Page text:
This reviewer was reminded of Lloyd Alexander's work when reading The Badger Knight. Wow! Gramercy! (Medieval for thank you!)
The Badger Knight -- Lexile: 770L; DRA: 60; Guided Reading: Y
Apparently, the book jacket of The Badger Knight started a leafy trend -- so kudos to the art department and designers at Scholastic! You can read the Publishers Weekly article here: http://blogs.publishersweekly.com/blogs/shelftalker/?p=16290
I thought it might be fun to explain a page from my notebook. This one is late in the process of THE BADGER KNIGHT, a draft nearly complete but with various elements to clarify:
Starting from the top….
What is his greatest fear? This is a question I ask about all my characters. Sometimes there are multiple fears or I’m still thinking about which one is the greatest.
Insert Donald trying to give him/them oatcakes from his bag. (The page numbers indicate a couple of scenes where this could be inserted.) This was an anecdote to reveal his kindness.
What is Adrian going for? How is he different at the end of the novel than when we first meet him? What is the psychic change in him and how has it come about? These are overall questions that require my reading through the entire draft in order to check if the answers are there.
What does Adrian want? And why? What is he scared of? And why? These are constant reminders to myself to be aware of what’s driving my character.
Hugh could bring oatcakes from Donald to bank of stream OR p. 197 D tries to give them oatcakes + they have awkward realization he’ll need them for battle. Again, page numbers indicate scenes for possible insertion.
Work thru the final phase: A+D going to Scotland for the climax. At this point in the process I obviously hadn’t finished Adrian and Donald’s journey.
keeper/warden Need to explain about warden/marches Decide whether Sir Reginald is a keeper or a warden? Has Donald heard of him? Does he know he’s corrupt? Here I knew I had to explain the way the border areas (marches) between England and Scotland were governed in 1346, the time of the novel. I wanted to keep consistent language and decide if Sir Reginald (a bad guy) was a minor governor (keeper) or major (warden). I also had to decide if Donald knew that Sir Reginald was corrupt (he does).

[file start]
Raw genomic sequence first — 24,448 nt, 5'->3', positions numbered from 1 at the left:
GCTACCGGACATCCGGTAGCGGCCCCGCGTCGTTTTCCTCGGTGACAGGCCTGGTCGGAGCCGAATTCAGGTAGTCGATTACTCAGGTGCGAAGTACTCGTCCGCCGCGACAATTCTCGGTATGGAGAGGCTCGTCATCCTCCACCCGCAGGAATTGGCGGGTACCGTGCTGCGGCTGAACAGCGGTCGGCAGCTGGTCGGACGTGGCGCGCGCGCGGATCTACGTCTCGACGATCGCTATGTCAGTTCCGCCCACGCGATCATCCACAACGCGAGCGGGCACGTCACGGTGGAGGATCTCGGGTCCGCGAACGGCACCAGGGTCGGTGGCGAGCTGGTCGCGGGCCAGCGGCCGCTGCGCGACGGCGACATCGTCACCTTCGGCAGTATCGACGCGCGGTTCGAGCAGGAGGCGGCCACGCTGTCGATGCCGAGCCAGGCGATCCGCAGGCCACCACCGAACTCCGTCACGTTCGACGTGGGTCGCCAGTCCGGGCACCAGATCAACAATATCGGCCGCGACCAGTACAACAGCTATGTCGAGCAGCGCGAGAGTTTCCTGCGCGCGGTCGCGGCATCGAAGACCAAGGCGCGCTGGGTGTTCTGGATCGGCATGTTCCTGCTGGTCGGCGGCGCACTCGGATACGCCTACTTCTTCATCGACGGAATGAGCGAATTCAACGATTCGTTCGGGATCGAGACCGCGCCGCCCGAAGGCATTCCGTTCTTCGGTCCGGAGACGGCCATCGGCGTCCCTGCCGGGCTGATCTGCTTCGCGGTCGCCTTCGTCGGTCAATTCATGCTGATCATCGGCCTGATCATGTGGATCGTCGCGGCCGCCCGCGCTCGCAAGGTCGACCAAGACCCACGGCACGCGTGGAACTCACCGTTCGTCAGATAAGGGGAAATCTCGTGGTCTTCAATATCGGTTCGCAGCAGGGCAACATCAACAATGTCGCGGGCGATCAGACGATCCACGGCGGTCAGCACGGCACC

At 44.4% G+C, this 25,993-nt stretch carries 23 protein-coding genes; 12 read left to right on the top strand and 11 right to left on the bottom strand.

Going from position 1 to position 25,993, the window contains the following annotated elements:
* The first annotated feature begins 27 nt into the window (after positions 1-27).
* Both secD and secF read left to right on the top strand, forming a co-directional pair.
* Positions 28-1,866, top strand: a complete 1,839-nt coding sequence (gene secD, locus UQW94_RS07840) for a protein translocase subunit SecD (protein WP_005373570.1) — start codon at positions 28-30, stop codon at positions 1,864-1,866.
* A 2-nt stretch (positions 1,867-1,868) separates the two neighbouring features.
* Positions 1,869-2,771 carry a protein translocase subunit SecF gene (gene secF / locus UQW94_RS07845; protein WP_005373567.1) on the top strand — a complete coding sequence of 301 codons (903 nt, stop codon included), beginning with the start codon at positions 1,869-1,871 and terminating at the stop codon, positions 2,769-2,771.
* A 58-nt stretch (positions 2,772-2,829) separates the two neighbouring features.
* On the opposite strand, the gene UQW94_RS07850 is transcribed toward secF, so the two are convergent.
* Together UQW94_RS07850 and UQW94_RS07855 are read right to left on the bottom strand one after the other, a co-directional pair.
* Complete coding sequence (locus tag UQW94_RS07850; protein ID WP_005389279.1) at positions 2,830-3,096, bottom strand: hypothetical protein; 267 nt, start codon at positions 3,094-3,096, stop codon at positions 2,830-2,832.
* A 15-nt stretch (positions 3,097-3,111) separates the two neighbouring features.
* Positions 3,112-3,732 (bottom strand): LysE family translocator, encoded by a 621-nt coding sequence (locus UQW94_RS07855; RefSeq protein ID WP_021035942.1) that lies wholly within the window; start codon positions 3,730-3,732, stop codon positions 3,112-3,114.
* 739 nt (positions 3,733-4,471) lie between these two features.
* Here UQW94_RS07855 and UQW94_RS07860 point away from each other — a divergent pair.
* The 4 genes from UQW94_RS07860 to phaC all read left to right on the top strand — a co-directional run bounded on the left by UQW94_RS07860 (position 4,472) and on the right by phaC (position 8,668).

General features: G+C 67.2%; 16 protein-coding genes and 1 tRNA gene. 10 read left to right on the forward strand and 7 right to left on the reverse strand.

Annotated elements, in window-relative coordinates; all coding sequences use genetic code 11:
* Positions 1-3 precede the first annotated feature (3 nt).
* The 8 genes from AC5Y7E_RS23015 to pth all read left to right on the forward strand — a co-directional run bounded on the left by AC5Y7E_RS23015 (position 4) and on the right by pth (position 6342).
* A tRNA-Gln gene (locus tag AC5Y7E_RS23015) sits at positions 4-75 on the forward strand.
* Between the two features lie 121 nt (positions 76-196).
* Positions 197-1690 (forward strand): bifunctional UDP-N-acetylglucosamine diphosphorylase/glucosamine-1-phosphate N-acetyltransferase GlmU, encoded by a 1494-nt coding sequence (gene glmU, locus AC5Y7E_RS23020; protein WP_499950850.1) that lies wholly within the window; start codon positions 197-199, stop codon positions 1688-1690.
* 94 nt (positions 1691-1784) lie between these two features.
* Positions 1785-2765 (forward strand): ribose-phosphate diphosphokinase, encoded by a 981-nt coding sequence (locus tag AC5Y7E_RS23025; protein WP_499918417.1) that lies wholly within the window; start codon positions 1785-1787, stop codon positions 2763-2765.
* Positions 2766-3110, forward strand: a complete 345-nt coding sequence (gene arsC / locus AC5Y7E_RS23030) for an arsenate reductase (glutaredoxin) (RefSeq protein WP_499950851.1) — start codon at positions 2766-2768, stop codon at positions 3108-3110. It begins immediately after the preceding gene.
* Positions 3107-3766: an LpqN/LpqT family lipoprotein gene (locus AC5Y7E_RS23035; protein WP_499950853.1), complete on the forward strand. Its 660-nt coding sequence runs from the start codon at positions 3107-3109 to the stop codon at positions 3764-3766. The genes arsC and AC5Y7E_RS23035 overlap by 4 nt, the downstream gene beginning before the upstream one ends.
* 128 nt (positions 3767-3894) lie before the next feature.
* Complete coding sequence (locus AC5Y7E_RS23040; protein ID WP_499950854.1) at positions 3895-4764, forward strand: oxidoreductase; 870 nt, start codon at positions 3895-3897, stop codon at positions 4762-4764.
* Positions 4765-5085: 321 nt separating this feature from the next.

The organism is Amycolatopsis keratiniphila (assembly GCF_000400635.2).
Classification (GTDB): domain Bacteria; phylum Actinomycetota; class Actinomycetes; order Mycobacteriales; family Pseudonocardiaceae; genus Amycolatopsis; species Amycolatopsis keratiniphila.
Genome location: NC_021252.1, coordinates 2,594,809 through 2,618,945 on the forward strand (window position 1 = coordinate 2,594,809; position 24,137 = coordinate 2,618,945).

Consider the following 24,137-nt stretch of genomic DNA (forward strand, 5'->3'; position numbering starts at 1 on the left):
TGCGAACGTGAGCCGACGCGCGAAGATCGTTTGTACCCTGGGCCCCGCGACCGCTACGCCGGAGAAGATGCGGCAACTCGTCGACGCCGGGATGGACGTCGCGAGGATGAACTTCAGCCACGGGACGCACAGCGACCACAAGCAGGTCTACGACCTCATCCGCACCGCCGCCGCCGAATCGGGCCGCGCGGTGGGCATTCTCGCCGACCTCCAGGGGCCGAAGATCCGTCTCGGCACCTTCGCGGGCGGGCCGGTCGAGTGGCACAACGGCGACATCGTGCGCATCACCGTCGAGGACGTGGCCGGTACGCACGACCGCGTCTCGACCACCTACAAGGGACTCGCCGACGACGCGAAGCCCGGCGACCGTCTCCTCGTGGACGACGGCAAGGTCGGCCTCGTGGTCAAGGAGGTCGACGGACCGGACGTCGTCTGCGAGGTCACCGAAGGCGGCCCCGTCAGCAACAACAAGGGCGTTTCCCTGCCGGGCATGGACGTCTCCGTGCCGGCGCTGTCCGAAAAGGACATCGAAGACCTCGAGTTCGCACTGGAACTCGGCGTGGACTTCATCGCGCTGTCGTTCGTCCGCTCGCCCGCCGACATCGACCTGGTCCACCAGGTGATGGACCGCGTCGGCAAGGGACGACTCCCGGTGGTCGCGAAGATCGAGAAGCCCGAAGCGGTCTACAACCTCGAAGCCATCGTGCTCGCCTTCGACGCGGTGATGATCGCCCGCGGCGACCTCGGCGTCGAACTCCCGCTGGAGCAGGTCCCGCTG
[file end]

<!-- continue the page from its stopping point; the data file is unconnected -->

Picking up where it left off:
whistle/flute vellum/paper shoes/boots These are notes to myself to search the document for these terms in order to be consistent about usage. If I called Donald’s instrument a whistle at one point, I don’t want to refer to it as a flute later or it’d be confusing.
make clear that D is hit on back of head / in the arm (bleeding) in battle scene. Here I had to decide what his injury was.
need to insert SOMETHING more about lepers–that unholy 3 stone Thomas Since Adrian disguises Donald as a leper in an attempt to get him through enemy lines I needed to keep the theme of lepers present by having the bullies in Adrian’s village (the “unholy trinity”) throwing stones at their local leper, Thomas.
hears wind + it sounds like it’s saying “Ailwin,” telling me I’m as useless as that poor man Sometimes I slip into the voice of my character when I’m writing my notes. :-)
add: otherwise, Good Aunt is right and I really should’ve died in that plague This refers to the opening of the novel when he remembers his (not so good) aunt saying he should’ve died in the plague rather than his mother and sister
When I completed a task, I checked it off or crossed through it. Sometimes, I don’t use all the ideas so they may be left unchecked. Or, if it’s the last element on the page that I’m actually going to incorporate into the story (like making clear where Donald’s injury is) then I don’t bother crossing it off because it’s time to flip to the next page of notes.
Every writer’s process is a little different but we all have to work through edits and revisions. That’s what helps to perfect a story so it can make it to the printed (or electronic) page. Happy writing (and revising)!